Start Date/Time: Thursday, January 31, 2008, 10:00 AM
Ending Date/Time: Thursday, January 31, 2008, 9:00 PM
Location: Husky Union Building, Kane Hall
“The era of procrastination, of half measures, of soothing and baffling expedients, of delays, is coming to its close. In its place we are entering a period of consequences.”
--Winston Churchill (1936) as applied by Tom Ackerman to the climate change problem.
UW Focus the Nation featured a Climate Café, seven panel discussions, two plenary lectures and exhibitions that covered a broad range of the types of solutions that are needed to reduce the climate change problem. The evening focus at Kane Hall was on the role that government plays in climate solutions, introduced by President Mark Emmert, attended in person by State Senator Phil Rockefeller, Mayor Greg Nickels, and King County Executive Ron Sims, with taped comments of Representative Jay Inslee. Representative Fred Jarrett was also to join us, but was ill and could not attend.
Event notes, audio/visual of the townhall, seminars and panel discussions are being processed. We hope to have these available through the PCC office or on-line soon. See side bar for links to plenary session (Ackerman and Domke) slide presentations.
Approximately 125 individuals came together as volunteers, exhibitors, panelists, note takers, and more, to give the day great depth and breadth.
Who were some of the key players who gave much time and energy?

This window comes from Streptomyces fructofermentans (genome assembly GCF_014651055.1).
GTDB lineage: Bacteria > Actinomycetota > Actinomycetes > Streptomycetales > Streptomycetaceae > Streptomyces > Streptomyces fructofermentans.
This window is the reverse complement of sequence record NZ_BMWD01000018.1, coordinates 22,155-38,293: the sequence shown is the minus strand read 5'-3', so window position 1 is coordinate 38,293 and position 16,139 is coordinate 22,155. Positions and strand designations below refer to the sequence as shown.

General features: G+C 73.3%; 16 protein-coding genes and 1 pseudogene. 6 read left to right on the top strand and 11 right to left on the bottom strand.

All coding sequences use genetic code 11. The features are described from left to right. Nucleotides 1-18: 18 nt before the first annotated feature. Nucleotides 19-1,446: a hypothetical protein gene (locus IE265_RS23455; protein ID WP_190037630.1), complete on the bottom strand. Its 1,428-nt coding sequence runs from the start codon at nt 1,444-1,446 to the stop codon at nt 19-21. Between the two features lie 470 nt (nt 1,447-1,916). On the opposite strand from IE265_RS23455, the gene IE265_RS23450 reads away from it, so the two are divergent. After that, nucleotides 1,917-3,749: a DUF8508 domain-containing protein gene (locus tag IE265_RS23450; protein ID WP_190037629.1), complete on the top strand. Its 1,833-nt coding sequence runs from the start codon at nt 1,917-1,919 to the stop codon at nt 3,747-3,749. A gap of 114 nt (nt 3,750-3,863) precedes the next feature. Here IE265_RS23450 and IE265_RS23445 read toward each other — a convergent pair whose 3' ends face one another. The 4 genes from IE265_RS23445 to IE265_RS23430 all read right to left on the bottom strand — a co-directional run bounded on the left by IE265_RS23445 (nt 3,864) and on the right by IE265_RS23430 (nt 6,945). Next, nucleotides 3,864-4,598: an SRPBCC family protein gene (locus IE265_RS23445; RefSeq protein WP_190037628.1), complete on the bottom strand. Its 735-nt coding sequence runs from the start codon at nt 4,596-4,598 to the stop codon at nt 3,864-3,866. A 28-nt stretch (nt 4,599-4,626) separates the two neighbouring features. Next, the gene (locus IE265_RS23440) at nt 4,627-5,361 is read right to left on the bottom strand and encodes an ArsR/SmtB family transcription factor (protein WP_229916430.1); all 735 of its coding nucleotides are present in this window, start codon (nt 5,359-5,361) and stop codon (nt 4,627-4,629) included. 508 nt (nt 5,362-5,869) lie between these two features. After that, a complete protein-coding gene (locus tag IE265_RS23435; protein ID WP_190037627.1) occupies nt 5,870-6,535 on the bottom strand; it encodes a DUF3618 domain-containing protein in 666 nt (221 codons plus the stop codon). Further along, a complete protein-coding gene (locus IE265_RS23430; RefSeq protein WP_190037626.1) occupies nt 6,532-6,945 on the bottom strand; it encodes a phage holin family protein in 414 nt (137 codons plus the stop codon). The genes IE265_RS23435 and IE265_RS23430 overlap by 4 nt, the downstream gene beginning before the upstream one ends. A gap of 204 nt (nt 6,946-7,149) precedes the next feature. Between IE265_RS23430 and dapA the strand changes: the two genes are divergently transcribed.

LuAnne Thompson, Associate Professor of Oceanography and Interim Director of the Program on Climate Change, who led the effort, organized the speakers and panels, and inspired all with her dedication to the event.
Rehana Lanewala, a graduate research assistant from the School of Marine Affairs, started working with Luanne Thompson on the project in late August, and whose enthusiasm and energy continues.
Brian Smoliak went to the original organizing meetings in Portland, Oregon and Las Vegas, and whose name surfaces in just about every event and volunteer opportunity associated with the UW Focus event.
Stephanie Harrington, Executive Director of UW Earth Initiative, created bridges to the UW central administration.
Carl Sander, Public Programs Manager at the Burke Museum, took charge of organizing the exhibitors and the exhibition space.
JR Fulton, Project Manager of UW Capital Projects, stepped up from the very start of the organization of this event, bringing his experience and efforts to bear on the project, posting 100+ Focus the Nation posters in the dorms.
Linda Maxson, Director of Development & Community Relations, College of Ocean & Fishery Sciences who provided her advice and assistance in developing relationships with external organizations.
Kate Stoll, graduate student in Biochemistry was always ready to step up and help with details for planning and implimenting UW Focus. She also interfaced with FOSEP and organized note taking in all of the panels.
Michelle Townsend, student advisor/coordinator in the School of Oceanography, connected the project to student advisors across campus, and represented the project at campus events. Michelle also took the day to participate as an exhibitor.